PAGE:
Atlantic Books 2015
281 pages
Fr. 16.50

Meena Kandasamy

The Gypsy Goddess

Laugh-out-loud funny, brilliantly original and angry, The Gypsy Goddess is as much a novel about a true-life massacre as it is a novel about the impossibility of writing a novel about a true-life massacre. It sits on the line between powerful fiction and fearsome critique.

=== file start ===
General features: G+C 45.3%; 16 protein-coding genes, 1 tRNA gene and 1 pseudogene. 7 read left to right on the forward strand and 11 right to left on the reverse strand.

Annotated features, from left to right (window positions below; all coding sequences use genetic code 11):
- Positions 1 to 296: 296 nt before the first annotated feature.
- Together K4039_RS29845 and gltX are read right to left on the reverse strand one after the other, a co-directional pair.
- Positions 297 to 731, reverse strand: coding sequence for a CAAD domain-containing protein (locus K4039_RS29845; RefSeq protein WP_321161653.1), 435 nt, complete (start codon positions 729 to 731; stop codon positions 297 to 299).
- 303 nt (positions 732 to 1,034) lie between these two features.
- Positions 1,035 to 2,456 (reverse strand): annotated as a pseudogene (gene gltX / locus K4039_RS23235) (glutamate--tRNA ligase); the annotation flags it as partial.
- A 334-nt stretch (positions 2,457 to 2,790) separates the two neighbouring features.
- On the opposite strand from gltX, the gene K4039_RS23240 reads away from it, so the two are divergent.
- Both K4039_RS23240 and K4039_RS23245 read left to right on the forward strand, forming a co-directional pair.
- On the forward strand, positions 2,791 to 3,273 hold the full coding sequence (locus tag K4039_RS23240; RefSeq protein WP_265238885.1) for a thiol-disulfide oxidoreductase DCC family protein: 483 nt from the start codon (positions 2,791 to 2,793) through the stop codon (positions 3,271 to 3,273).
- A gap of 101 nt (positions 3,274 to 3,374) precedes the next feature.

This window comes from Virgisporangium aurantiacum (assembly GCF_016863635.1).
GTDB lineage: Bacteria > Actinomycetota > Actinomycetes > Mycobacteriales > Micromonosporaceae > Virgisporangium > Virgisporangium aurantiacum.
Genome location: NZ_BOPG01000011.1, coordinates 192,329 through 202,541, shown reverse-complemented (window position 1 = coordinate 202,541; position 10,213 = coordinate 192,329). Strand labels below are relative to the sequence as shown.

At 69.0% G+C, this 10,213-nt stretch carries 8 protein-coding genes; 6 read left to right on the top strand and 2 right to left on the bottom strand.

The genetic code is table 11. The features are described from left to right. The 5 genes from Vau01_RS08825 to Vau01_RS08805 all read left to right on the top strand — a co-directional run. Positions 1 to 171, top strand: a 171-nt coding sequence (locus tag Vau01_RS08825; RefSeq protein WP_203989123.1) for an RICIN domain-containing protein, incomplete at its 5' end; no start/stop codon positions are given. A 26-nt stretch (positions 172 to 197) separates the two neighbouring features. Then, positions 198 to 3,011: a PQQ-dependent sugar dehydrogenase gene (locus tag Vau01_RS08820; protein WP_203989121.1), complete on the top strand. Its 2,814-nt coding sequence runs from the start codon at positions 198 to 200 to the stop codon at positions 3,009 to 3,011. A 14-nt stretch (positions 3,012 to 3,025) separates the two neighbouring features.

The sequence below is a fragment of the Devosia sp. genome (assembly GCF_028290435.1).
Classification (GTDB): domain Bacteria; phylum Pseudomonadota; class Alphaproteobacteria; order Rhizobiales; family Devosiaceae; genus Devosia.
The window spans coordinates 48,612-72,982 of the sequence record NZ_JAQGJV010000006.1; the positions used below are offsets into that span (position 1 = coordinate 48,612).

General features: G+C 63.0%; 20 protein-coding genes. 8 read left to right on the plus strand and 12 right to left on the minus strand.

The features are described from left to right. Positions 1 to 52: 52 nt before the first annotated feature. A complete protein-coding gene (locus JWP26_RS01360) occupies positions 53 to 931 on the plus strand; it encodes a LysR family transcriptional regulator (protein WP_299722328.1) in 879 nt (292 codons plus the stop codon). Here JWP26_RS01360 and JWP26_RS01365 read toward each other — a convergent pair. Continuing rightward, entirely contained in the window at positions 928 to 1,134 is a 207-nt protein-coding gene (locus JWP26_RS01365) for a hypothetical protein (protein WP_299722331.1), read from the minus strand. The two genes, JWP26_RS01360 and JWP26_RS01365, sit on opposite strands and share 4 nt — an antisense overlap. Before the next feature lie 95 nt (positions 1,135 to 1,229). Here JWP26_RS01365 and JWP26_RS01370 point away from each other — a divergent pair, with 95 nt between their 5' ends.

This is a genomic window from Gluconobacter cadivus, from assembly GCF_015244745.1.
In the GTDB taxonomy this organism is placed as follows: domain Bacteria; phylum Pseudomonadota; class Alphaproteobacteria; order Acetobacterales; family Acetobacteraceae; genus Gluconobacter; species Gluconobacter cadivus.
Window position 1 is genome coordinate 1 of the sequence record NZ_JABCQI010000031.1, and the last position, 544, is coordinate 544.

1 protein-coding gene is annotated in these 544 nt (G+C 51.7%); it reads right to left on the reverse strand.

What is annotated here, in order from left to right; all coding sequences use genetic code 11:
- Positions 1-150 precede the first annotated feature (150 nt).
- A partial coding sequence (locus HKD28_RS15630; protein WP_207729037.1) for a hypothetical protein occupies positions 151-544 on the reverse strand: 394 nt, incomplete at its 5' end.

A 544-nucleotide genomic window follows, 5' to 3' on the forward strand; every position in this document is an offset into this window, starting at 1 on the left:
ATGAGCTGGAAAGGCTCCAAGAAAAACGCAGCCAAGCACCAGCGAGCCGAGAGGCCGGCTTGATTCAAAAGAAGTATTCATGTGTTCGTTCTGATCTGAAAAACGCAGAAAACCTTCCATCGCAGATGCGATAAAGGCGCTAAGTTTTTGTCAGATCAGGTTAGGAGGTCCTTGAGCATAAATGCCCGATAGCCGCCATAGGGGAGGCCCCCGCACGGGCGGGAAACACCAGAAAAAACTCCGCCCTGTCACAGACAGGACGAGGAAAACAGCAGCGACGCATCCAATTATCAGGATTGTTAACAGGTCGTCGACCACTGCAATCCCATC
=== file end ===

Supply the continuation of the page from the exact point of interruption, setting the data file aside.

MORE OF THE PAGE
Tamil Nadu, 1968. Village landlords rule over a feudal system that forces peasants to break their backs in the fields or suffer beatings as punishment. In the misery of their daily lives it is little wonder that the Communist Party begins to gain traction, a small spark of defiance spreading from villager to villager. As communities across the region begin to take a stand against the landlords, the landlords vow to break them; Party organizers suffer grisly deaths and the flow of food into the market-places dries up. But it only serves to make the villagers’ resistance burn more fiercely. Finally, the landlords descend on one village to set an example to the others…